St Peter's Church History
A Parish in the barony of Tullyhaw (Tullaghagh) and the Diocese of Kilmore seven and a half miles North west from Killeshandra containing 10,758 inhabitants comprises according to the Ordinance survey 42,172 statute acres of which 1532 ¾ are under water and 25767 are applotted under the Tithe Act. It contains not less than eight lakes; in the lake of Templeport is an island called Inch on which are picturesque remains of an Abbey founded by St Maedoc or Maodhog in the sixth century, attached to it is a cemetery still used as a burial place. At Kilnavert are also the remains of an ancient monastery of which there are no particulars on record with and extensive burial place still in use.
The living is a rectory and vicarage in the diocese of Kilmore, and in the patronage of the Bishop; it was formerly united to the vicarage of Drumreilly from which it was separated in 1835, on the decease of the late Dr Bushe by an act of council on the recommendation of the Pluralities Commissioners.
The tithes amount to £276-18s-5½d; the glebe house was built in 1760 at the expense of £1165-4s-10d; There are two glebes, the other belonging to the parish of Drumreilly; of 58 acres valued at £193 per annum; the other comprising 171 acres valued at £195. The church, a very neat edifice, beautifully situated on the margin of the lake, and for the repairs of which the Ecclesiastical Commissioners have recently granted £120 was erected in 1815, for which purpose the late Board of First Fruits granted a loan of £1500.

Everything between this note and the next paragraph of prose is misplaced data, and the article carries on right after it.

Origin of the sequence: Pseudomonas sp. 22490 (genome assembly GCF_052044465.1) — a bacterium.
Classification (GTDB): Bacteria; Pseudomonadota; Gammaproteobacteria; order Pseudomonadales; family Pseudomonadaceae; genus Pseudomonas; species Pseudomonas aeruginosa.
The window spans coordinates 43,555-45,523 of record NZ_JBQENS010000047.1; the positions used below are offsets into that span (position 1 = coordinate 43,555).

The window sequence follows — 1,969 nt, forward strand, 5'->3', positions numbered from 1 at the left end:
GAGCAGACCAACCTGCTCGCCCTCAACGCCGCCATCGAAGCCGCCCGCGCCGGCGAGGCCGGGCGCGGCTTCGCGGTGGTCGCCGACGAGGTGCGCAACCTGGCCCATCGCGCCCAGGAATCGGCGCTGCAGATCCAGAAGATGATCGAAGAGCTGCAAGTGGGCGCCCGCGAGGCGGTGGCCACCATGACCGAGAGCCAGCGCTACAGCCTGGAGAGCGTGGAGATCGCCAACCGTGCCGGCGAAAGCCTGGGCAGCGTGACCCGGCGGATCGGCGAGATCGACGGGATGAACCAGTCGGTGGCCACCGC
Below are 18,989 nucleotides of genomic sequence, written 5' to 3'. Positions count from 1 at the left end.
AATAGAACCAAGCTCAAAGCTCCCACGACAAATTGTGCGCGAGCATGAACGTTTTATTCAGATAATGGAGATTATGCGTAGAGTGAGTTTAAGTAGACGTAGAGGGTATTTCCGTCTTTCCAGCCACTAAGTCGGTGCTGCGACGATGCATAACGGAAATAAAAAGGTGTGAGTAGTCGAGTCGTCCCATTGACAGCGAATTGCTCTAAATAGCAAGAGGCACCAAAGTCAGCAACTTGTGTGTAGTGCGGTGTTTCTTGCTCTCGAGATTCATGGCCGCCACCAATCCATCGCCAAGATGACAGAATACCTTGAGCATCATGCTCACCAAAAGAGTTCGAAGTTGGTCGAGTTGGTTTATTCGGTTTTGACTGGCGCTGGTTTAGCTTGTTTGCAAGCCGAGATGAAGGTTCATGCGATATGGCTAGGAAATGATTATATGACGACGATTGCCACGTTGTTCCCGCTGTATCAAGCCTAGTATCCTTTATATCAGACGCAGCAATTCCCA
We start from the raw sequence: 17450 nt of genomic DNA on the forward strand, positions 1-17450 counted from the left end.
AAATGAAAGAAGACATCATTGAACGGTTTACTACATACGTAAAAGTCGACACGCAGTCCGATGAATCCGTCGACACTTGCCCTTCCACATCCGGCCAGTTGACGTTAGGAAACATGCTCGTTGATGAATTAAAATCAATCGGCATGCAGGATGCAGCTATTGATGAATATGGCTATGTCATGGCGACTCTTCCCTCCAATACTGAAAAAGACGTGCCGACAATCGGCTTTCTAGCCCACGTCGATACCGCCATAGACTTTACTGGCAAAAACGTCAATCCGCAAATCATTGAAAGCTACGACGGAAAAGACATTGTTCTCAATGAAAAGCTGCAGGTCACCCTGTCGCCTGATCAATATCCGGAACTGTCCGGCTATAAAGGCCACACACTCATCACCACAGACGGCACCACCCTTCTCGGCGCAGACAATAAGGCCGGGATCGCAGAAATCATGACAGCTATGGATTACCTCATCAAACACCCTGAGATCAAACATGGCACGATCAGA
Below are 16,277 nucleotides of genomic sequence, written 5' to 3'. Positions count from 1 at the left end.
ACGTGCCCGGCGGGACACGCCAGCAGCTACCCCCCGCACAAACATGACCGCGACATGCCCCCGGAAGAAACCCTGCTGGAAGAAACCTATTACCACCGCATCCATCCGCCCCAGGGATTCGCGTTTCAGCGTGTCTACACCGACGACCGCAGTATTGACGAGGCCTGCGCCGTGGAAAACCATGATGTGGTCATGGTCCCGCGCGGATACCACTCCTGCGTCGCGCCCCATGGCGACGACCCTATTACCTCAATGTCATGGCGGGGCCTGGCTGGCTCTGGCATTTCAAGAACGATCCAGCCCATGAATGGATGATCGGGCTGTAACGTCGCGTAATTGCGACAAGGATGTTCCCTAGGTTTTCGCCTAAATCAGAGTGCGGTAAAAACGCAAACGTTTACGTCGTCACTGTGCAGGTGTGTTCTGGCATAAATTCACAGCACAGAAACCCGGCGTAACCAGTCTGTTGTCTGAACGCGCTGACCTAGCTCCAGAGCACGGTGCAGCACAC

The Roman Catholic parish is co-extensive with the Established Church and is divided into upper and lower Templeport.; in the former there are three chapels and in the latter, one. About 360 children are taught in four public schools and there are ten private schools in which are 520 children
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